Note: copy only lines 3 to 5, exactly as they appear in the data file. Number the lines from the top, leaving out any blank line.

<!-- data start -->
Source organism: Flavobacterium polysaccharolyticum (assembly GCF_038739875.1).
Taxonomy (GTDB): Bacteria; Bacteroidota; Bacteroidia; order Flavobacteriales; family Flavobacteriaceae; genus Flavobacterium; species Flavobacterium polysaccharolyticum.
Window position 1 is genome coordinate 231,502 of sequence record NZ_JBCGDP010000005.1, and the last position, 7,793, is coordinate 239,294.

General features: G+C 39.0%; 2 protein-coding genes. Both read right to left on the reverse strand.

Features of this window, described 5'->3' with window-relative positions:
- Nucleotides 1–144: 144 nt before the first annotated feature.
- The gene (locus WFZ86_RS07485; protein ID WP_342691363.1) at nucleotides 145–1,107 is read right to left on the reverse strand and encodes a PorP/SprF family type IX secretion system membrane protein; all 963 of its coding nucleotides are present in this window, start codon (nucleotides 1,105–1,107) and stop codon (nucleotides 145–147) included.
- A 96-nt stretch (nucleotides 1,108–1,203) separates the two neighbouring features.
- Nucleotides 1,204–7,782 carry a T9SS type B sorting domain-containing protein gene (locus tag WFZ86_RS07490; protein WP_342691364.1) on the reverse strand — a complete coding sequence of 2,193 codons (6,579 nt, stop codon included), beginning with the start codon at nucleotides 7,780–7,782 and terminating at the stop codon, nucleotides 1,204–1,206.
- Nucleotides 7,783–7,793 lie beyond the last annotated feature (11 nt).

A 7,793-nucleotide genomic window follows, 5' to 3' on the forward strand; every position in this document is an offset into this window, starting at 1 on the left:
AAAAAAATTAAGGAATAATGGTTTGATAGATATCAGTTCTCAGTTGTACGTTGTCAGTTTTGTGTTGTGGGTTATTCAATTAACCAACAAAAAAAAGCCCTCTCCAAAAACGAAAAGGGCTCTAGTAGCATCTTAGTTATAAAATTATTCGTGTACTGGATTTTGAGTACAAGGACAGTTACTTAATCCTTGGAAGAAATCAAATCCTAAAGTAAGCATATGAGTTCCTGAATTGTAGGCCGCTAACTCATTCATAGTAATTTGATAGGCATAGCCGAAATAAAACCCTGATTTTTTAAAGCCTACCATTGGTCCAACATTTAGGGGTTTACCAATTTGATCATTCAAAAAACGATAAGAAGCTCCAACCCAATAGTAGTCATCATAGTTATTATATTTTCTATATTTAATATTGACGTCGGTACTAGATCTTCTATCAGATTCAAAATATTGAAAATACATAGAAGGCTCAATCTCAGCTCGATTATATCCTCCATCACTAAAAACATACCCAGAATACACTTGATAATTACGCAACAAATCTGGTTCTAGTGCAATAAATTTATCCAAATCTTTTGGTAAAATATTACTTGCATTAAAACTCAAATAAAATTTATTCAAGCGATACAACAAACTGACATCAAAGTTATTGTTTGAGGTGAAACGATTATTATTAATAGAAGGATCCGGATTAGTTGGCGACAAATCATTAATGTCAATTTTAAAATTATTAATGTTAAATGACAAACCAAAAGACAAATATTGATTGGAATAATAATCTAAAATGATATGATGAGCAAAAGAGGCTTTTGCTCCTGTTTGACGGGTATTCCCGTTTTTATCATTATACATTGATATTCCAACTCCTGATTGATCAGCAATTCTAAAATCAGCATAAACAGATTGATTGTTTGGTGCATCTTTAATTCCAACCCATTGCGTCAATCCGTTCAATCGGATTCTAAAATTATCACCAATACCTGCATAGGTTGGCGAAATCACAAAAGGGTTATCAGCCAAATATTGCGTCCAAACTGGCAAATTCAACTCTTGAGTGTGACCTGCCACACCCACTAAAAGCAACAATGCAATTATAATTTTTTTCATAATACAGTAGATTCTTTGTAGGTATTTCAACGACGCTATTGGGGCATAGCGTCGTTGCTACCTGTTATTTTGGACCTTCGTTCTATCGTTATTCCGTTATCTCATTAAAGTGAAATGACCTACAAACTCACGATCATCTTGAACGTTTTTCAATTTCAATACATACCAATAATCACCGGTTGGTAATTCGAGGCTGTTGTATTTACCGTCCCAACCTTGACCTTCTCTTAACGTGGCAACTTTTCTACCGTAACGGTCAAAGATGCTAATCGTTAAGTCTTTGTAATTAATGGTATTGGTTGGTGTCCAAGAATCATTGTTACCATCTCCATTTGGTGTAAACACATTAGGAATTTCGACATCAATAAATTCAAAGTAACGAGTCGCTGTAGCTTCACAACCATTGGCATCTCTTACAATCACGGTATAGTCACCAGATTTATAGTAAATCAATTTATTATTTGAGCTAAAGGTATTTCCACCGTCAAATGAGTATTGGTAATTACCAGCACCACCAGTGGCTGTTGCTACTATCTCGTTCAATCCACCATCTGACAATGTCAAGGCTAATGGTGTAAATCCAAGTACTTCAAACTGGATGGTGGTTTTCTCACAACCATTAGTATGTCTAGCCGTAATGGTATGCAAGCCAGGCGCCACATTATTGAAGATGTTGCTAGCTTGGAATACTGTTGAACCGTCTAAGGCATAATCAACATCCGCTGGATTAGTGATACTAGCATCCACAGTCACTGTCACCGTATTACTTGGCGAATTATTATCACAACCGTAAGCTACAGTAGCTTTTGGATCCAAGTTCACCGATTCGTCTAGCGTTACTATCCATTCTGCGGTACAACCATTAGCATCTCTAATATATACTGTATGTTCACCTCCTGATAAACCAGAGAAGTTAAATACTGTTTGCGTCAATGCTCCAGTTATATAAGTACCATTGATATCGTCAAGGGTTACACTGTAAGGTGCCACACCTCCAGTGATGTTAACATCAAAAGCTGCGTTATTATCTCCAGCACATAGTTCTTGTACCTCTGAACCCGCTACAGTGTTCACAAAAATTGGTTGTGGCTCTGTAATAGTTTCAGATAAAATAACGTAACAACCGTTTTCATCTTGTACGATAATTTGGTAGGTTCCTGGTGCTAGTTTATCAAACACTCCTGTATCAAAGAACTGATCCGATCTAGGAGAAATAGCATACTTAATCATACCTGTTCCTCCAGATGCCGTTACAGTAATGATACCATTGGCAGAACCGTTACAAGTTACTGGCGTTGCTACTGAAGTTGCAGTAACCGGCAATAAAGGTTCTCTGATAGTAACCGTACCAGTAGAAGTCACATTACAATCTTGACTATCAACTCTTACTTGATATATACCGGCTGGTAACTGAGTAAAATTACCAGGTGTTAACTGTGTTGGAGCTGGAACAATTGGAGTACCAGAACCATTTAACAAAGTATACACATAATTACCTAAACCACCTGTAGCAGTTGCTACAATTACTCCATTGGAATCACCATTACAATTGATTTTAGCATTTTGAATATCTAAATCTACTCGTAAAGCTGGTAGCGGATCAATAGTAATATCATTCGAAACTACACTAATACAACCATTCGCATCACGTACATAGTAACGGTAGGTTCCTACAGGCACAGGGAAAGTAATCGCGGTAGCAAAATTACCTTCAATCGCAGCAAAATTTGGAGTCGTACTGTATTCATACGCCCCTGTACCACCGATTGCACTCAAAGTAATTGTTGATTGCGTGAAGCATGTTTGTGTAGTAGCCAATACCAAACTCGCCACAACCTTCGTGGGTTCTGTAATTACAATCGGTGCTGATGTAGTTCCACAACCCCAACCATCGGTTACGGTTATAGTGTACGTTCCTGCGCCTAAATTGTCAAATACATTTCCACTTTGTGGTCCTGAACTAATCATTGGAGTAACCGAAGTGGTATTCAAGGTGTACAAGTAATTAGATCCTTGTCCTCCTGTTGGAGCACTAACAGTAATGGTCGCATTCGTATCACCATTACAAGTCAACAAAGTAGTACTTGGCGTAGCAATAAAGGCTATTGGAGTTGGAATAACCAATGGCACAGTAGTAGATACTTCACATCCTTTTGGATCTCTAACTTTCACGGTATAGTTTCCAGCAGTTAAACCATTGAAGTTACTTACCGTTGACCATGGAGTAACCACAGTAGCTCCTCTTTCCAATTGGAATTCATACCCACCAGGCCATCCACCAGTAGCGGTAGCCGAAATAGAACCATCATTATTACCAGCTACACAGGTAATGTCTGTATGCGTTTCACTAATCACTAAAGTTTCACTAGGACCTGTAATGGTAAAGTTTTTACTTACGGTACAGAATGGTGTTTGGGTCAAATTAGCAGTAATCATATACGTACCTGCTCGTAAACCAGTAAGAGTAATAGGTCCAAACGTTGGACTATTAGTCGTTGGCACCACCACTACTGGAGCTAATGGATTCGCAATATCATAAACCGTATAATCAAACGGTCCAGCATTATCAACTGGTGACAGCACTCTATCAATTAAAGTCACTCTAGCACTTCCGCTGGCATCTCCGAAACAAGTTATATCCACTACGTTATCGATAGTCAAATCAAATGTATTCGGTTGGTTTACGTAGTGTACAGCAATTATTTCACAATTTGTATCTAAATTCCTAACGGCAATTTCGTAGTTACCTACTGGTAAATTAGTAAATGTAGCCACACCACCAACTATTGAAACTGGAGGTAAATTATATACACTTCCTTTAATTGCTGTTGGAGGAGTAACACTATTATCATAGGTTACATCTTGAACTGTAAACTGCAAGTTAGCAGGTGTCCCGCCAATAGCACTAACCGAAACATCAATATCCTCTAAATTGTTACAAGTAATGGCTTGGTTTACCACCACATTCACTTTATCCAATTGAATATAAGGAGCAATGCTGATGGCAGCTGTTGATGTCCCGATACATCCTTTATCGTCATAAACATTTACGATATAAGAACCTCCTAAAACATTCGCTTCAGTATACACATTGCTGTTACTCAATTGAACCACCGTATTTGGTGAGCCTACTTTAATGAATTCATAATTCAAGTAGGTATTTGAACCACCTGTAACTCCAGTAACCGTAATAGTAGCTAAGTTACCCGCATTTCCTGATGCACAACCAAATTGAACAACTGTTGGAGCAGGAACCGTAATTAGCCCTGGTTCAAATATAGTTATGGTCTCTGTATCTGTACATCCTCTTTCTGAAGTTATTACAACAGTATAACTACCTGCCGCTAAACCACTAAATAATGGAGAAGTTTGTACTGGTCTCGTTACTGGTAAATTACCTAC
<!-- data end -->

Window position 1 is genome coordinate 231,502 of sequence record NZ_JBCGDP010000005.1, and the last position, 7,793, is coordinate 239,294.

General features: G+C 39.0%; 2 protein-coding genes. Both read right to left on the reverse strand.

Features of this window, described 5'->3' with window-relative positions: